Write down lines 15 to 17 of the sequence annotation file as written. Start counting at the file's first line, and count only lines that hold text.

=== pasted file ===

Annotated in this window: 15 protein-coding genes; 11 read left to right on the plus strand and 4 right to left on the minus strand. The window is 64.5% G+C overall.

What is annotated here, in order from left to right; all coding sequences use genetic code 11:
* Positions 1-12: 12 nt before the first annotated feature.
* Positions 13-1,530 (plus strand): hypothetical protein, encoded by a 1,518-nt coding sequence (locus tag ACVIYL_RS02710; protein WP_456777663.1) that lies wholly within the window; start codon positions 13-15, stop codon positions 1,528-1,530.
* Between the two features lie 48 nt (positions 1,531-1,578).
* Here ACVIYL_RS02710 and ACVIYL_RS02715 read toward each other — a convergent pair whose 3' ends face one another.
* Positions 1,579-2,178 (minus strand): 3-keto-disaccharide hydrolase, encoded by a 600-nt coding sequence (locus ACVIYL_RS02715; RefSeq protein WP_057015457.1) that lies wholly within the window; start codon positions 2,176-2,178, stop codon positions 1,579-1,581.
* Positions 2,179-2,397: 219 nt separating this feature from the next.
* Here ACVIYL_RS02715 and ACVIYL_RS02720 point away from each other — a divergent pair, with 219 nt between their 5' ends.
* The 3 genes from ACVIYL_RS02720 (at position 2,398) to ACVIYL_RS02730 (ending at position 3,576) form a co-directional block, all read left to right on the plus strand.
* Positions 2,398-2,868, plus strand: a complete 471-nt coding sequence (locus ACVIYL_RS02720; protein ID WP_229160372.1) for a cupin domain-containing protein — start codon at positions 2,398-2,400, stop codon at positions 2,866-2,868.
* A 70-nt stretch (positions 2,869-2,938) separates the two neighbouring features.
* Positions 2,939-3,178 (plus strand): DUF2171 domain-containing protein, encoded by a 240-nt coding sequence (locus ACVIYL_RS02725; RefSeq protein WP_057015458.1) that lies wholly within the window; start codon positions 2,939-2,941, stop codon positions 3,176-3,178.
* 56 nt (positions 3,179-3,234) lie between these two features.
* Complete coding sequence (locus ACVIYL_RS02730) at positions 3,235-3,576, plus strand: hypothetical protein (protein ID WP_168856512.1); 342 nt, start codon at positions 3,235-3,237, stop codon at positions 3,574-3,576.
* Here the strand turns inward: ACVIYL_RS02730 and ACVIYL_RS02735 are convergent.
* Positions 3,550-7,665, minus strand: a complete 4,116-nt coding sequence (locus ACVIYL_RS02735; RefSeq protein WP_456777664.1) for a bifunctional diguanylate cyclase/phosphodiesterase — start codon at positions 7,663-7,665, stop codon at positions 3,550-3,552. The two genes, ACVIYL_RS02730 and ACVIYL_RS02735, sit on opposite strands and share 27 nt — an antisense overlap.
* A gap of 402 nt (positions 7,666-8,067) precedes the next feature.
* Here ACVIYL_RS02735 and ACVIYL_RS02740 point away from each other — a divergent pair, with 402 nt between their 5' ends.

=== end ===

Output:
* Complete coding sequence (locus ACVIYL_RS02730) at positions 3,235-3,576, plus strand: hypothetical protein (protein ID WP_168856512.1); 342 nt, start codon at positions 3,235-3,237, stop codon at positions 3,574-3,576.
* Here the strand turns inward: ACVIYL_RS02730 and ACVIYL_RS02735 are convergent.
* Positions 3,550-7,665, minus strand: a complete 4,116-nt coding sequence (locus ACVIYL_RS02735; RefSeq protein WP_456777664.1) for a bifunctional diguanylate cyclase/phosphodiesterase — start codon at positions 7,663-7,665, stop codon at positions 3,550-3,552. The two genes, ACVIYL_RS02730 and ACVIYL_RS02735, sit on opposite strands and share 27 nt — an antisense overlap.